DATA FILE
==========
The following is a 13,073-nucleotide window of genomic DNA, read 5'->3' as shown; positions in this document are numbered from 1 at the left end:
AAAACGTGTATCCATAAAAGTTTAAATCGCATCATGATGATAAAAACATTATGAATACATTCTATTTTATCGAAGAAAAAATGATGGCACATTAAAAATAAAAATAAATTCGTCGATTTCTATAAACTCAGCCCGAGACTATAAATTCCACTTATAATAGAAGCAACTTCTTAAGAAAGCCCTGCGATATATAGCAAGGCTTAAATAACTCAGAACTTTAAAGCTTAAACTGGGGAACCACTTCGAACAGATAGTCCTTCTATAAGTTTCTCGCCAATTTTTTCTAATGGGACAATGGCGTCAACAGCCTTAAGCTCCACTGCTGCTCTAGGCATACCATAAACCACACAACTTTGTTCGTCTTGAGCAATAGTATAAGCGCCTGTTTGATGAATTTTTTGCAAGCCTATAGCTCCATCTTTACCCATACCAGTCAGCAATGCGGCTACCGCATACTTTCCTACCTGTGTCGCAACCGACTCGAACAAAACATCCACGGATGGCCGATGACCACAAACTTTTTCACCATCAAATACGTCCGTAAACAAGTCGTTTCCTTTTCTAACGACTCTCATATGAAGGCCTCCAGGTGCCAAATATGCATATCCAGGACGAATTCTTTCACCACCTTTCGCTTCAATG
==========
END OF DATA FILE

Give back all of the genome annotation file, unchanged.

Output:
The following is a 13,073-nucleotide window of genomic DNA, read 5'->3' as shown; positions in this document are numbered from 1 at the left end:
AAAACGTGTATCCATAAAAGTTTAAATCGCATCATGATGATAAAAACATTATGAATACATTCTATTTTATCGAAGAAAAAATGATGGCACATTAAAAATAAAAATAAATTCGTCGATTTCTATAAACTCAGCCCGAGACTATAAATTCCACTTATAATAGAAGCAACTTCTTAAGAAAGCCCTGCGATATATAGCAAGGCTTAAATAACTCAGAACTTTAAAGCTTAAACTGGGGAACCACTTCGAACAGATAGTCCTTCTATAAGTTTCTCGCCAATTTTTTCTAATGGGACAATGGCGTCAACAGCCTTAAGCTCCACTGCTGCTCTAGGCATACCATAAACCACACAACTTTGTTCGTCTTGAGCAATAGTATAAGCGCCTGTTTGATGAATTTTTTGCAAGCCTATAGCTCCATCTTTACCCATACCAGTCAGCAATGCGGCTACCGCATACTTTCCTACCTGTGTCGCAACCGACTCGAACAAAACATCCACGGATGGCCGATGACCACAAACTTTTTCACCATCAAATACGTCCGTAAACAAGTCGTTTCCTTTTCTAACGACTCTCATATGAAGGCCTCCAGGTGCCAAATATGCATATCCAGGACGAATTCTTTCACCACCTTTCGCTTCAATG